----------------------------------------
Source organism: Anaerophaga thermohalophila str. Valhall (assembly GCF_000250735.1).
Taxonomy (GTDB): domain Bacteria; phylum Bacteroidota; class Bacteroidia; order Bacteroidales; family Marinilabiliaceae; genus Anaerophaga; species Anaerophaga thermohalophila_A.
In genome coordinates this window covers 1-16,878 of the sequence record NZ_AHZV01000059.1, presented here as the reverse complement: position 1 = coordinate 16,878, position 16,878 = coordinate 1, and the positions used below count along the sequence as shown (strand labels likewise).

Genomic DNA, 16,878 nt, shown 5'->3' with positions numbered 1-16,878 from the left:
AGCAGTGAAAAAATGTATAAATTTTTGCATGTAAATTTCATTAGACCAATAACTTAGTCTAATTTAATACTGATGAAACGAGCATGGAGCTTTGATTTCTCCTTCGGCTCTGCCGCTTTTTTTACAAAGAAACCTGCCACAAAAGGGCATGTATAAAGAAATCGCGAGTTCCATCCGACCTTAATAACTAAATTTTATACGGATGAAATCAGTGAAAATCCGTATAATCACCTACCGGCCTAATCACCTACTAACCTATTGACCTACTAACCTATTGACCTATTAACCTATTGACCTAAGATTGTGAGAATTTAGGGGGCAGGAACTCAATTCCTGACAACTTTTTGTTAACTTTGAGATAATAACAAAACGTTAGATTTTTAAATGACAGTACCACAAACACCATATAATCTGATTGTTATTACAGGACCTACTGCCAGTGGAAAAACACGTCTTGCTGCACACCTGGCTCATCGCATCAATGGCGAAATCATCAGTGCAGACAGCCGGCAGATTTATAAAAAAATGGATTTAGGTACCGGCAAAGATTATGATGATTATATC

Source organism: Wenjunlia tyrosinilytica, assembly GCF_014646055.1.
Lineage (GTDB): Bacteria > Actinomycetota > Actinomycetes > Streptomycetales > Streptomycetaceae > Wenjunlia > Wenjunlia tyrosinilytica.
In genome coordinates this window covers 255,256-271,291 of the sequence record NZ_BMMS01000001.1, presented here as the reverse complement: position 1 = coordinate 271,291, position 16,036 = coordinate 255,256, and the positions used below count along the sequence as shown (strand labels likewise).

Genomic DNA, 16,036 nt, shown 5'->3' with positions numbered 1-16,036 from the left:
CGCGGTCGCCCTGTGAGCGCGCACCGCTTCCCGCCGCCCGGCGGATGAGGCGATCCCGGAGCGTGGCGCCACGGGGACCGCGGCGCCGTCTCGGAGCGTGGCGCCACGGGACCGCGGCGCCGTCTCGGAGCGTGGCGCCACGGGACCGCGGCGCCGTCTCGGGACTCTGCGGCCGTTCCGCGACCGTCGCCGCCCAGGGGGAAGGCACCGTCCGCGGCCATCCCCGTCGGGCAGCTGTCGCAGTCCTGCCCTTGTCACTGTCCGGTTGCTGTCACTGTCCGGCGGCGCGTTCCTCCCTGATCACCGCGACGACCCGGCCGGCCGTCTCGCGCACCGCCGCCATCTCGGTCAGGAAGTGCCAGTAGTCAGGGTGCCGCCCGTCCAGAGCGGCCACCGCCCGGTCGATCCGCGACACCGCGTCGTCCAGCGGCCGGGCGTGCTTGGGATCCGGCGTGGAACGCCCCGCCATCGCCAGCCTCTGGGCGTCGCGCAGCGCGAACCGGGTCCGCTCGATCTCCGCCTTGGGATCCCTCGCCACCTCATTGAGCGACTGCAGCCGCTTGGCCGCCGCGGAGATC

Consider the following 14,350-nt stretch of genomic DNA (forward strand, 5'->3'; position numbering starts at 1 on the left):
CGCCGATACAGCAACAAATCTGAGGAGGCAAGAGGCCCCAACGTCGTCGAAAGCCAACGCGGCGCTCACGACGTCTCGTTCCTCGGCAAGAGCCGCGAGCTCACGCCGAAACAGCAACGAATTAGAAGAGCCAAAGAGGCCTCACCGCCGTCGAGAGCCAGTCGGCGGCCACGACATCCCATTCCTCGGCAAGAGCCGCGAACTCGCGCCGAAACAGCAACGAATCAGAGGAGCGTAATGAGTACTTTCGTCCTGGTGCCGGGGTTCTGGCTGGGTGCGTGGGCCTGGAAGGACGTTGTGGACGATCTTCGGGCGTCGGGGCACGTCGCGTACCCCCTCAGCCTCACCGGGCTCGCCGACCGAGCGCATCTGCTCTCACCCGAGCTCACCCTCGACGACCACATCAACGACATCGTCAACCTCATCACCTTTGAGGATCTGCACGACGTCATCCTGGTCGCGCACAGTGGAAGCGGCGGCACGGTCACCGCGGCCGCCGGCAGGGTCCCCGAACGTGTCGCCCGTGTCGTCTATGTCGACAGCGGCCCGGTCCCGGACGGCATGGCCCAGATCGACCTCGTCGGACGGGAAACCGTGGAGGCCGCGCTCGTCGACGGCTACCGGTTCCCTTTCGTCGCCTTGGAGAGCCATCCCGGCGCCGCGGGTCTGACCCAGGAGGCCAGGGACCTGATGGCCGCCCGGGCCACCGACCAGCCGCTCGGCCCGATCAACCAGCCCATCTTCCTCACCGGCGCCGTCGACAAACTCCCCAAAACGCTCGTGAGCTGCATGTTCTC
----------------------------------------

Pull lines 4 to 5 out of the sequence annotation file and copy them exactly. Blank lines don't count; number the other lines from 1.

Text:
Genomic DNA, 16,878 nt, shown 5'->3' with positions numbered 1-16,878 from the left:
AGCAGTGAAAAAATGTATAAATTTTTGCATGTAAATTTCATTAGACCAATAACTTAGTCTAATTTAATACTGATGAAACGAGCATGGAGCTTTGATTTCTCCTTCGGCTCTGCCGCTTTTTTTACAAAGAAACCTGCCACAAAAGGGCATGTATAAAGAAATCGCGAGTTCCATCCGACCTTAATAACTAAATTTTATACGGATGAAATCAGTGAAAATCCGTATAATCACCTACCGGCCTAATCACCTACTAACCTATTGACCTACTAACCTATTGACCTATTAACCTATTGACCTAAGATTGTGAGAATTTAGGGGGCAGGAACTCAATTCCTGACAACTTTTTGTTAACTTTGAGATAATAACAAAACGTTAGATTTTTAAATGACAGTACCACAAACACCATATAATCTGATTGTTATTACAGGACCTACTGCCAGTGGAAAAACACGTCTTGCTGCACACCTGGCTCATCGCATCAATGGCGAAATCATCAGTGCAGACAGCCGGCAGATTTATAAAAAAATGGATTTAGGTACCGGCAAAGATTATGATGATTATATC